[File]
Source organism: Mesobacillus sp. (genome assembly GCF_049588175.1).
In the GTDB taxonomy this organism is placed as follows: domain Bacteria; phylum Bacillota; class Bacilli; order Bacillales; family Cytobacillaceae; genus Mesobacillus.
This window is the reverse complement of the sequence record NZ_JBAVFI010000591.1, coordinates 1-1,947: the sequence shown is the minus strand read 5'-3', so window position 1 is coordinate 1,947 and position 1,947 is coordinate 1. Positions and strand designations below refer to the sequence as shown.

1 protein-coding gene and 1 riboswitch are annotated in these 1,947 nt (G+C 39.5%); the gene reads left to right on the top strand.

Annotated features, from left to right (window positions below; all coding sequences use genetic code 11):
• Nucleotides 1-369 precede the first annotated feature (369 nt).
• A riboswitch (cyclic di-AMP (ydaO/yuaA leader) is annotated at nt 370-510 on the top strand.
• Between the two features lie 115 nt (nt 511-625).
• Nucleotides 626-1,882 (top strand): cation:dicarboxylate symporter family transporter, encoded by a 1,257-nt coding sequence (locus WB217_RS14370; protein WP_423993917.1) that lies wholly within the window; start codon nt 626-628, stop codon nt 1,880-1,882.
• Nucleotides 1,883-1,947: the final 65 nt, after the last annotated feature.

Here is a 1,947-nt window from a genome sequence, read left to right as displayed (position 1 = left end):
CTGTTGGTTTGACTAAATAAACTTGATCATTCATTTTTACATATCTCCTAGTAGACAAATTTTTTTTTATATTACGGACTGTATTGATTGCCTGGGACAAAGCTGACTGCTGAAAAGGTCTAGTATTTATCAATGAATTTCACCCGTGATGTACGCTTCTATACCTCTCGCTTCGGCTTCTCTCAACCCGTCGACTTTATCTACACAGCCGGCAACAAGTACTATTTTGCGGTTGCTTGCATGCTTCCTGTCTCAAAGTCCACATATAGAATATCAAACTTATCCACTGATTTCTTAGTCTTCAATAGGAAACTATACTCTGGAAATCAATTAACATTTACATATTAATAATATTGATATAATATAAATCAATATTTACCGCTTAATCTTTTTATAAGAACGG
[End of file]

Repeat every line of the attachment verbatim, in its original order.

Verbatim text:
Source organism: Mesobacillus sp. (genome assembly GCF_049588175.1).
In the GTDB taxonomy this organism is placed as follows: domain Bacteria; phylum Bacillota; class Bacilli; order Bacillales; family Cytobacillaceae; genus Mesobacillus.
This window is the reverse complement of the sequence record NZ_JBAVFI010000591.1, coordinates 1-1,947: the sequence shown is the minus strand read 5'-3', so window position 1 is coordinate 1,947 and position 1,947 is coordinate 1. Positions and strand designations below refer to the sequence as shown.

1 protein-coding gene and 1 riboswitch are annotated in these 1,947 nt (G+C 39.5%); the gene reads left to right on the top strand.

Annotated features, from left to right (window positions below; all coding sequences use genetic code 11):
• Nucleotides 1-369 precede the first annotated feature (369 nt).
• A riboswitch (cyclic di-AMP (ydaO/yuaA leader) is annotated at nt 370-510 on the top strand.
• Between the two features lie 115 nt (nt 511-625).
• Nucleotides 626-1,882 (top strand): cation:dicarboxylate symporter family transporter, encoded by a 1,257-nt coding sequence (locus WB217_RS14370; protein WP_423993917.1) that lies wholly within the window; start codon nt 626-628, stop codon nt 1,880-1,882.
• Nucleotides 1,883-1,947: the final 65 nt, after the last annotated feature.

Here is a 1,947-nt window from a genome sequence, read left to right as displayed (position 1 = left end):
CTGTTGGTTTGACTAAATAAACTTGATCATTCATTTTTACATATCTCCTAGTAGACAAATTTTTTTTTATATTACGGACTGTATTGATTGCCTGGGACAAAGCTGACTGCTGAAAAGGTCTAGTATTTATCAATGAATTTCACCCGTGATGTACGCTTCTATACCTCTCGCTTCGGCTTCTCTCAACCCGTCGACTTTATCTACACAGCCGGCAACAAGTACTATTTTGCGGTTGCTTGCATGCTTCCTGTCTCAAAGTCCACATATAGAATATCAAACTTATCCACTGATTTCTTAGTCTTCAATAGGAAACTATACTCTGGAAATCAATTAACATTTACATATTAATAATATTGATATAATATAAATCAATATTTACCGCTTAATCTTTTTATAAGAACGG